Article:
The Apple Watch doesn't come out until 2015, and it's going to cost you at least $350. The VTech Kidizoom Smartwatch is out now and only costs $60. It's clear which smartwatch is going to wind up dominating the market.
Fun idea: When you give this to your kid, perform Christopher Walken's monologue from "Pulp Fiction."
When Kevin Eastman and Peter Laird wrote a comic book in the mid-'80 about giant mutated turtles who were also teenage ninjas, they probably didn't think they were launching a multimedia franchise that would still be selling movies and toys 30 years later. But here we are in 2014, and the turtles are coming off a blockbuster movie -- and they're once again expected to be a top-selling Christmas toy.
Toys R Us thinks your kids will want this "Stretch 'N' Shout Leonardo," which takes the Turtles' stoic, katana-wielding leader and gives him the ability to. .. stretch his arms and scream really loud? OK. Meanwhile, Kmart has the Teenage Mutant Ninja Turtles Lil' Dune Racer, which is basically just a powered kid's bike with some Ninja Turtle stickers slapped on. It costs $162 and has a top speed of 3.5 mph.
Really, these are some weak offerings on the Ninja Turtles front. When I was a kid, I had a little tank that launched pizza discs. Now that was a toy.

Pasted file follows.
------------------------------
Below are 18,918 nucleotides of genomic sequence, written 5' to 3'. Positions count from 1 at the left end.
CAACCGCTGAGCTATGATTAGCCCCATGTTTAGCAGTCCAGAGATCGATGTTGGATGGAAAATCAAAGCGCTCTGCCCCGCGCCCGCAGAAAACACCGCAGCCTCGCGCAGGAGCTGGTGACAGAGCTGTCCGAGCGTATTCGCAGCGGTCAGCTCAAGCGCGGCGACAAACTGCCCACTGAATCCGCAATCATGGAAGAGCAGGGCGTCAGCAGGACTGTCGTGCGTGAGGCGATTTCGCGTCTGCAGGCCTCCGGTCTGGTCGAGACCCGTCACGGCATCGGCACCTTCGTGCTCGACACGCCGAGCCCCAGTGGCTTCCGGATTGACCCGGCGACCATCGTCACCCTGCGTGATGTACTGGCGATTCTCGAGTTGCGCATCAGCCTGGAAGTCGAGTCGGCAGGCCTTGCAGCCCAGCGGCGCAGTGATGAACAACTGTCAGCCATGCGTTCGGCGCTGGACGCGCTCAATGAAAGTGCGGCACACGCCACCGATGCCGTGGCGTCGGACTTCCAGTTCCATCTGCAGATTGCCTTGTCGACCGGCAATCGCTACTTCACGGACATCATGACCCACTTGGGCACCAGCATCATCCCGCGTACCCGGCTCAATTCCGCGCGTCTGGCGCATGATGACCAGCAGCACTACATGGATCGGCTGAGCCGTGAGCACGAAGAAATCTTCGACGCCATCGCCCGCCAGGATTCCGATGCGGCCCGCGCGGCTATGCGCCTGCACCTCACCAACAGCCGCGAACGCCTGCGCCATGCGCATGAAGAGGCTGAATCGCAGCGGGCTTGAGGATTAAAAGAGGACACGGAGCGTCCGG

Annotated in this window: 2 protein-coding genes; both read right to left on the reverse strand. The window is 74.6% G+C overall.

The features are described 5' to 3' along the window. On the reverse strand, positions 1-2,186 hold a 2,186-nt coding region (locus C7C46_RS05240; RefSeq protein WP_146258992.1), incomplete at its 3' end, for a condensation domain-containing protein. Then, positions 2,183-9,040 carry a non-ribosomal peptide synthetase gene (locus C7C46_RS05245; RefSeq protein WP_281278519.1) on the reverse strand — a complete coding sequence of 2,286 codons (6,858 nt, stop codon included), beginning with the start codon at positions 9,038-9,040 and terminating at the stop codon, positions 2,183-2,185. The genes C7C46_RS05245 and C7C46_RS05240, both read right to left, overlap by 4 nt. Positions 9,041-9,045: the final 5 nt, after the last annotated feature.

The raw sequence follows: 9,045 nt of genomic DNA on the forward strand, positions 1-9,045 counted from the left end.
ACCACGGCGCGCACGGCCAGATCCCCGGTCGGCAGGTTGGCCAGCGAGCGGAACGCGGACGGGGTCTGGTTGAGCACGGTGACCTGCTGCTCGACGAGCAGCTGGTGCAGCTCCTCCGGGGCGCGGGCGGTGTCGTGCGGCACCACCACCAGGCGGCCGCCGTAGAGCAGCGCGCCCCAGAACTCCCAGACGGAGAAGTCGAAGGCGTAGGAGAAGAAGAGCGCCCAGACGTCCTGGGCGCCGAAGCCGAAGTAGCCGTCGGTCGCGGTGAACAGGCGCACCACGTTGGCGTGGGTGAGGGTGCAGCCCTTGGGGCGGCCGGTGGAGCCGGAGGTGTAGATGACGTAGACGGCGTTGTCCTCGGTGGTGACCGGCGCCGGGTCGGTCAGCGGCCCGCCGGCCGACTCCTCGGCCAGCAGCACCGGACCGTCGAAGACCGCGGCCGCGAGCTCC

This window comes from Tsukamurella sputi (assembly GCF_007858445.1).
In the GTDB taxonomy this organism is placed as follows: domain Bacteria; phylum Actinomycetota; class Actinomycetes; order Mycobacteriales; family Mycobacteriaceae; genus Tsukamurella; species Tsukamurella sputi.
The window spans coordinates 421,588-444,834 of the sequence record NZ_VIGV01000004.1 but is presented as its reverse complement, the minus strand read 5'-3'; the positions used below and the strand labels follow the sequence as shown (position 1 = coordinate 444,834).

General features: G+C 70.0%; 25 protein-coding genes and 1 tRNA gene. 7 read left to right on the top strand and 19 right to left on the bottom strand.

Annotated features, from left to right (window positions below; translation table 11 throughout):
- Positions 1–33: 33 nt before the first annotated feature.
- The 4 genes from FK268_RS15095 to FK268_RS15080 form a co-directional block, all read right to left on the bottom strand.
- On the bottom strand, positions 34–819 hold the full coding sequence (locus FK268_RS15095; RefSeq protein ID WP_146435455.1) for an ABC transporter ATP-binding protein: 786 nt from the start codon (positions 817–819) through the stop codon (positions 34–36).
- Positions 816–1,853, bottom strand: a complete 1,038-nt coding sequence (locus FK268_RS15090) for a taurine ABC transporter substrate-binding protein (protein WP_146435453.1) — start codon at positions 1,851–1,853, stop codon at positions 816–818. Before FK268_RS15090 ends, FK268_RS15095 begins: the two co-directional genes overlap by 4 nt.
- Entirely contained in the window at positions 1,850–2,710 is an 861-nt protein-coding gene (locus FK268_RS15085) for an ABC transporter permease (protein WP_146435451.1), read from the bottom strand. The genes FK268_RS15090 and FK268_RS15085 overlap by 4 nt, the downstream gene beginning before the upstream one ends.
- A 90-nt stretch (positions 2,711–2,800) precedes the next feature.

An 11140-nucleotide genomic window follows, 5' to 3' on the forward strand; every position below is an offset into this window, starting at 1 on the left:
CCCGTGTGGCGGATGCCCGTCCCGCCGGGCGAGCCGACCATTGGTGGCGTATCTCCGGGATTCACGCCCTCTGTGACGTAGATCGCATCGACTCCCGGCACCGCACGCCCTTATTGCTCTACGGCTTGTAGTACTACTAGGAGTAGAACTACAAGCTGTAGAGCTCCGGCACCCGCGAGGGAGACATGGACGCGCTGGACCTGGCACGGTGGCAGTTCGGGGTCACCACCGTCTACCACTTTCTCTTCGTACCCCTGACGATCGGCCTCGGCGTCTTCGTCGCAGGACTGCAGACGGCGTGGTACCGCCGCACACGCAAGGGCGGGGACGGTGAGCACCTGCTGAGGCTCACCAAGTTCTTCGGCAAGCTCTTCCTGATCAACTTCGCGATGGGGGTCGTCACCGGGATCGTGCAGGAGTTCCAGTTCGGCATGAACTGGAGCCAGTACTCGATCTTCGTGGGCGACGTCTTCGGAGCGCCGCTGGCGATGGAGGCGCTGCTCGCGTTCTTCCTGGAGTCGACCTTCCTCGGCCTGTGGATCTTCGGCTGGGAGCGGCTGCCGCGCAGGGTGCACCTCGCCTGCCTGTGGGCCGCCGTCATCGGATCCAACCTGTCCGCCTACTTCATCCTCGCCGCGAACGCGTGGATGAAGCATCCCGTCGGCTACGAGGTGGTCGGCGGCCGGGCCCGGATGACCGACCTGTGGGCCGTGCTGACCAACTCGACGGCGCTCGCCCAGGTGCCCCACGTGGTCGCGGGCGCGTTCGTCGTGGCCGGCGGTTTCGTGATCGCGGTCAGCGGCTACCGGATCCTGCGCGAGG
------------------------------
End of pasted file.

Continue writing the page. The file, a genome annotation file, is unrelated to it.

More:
Here's another late-'80s/early-'90s toy franchise that's seeing a second life thanks to Michael Bay. The "Transformers" movie franchise is now in its fourth film, swapping out America's Sidekick Shia Laboeuf for America's Knucklehead Drinking Buddy Mark Wahlberg. But more importantly, the fourth film finally got around to introducing Grimlock ("me Grimlock!"), the Transformers' truculent dinosaur robot.
We've got two Tranformers: Grimlock! toys appearing on this year's lists. Toy R Us has the Stomp and Chomp Grimlock ($70), which transforms between dinosaur and robot and comes with a bonus Optimus Prime toy to ride Grimlock into battle. Kmart's Grimlock toy is only $20, but you get what you pay for: It's just Grimlock in robot form, with a button that lets it make some noises. What good is a Dinobot that can't transform into dinosaur form? If you get this for your son, he'll spend three minutes trying to get it to turn into a dinosaur and then throw it aside.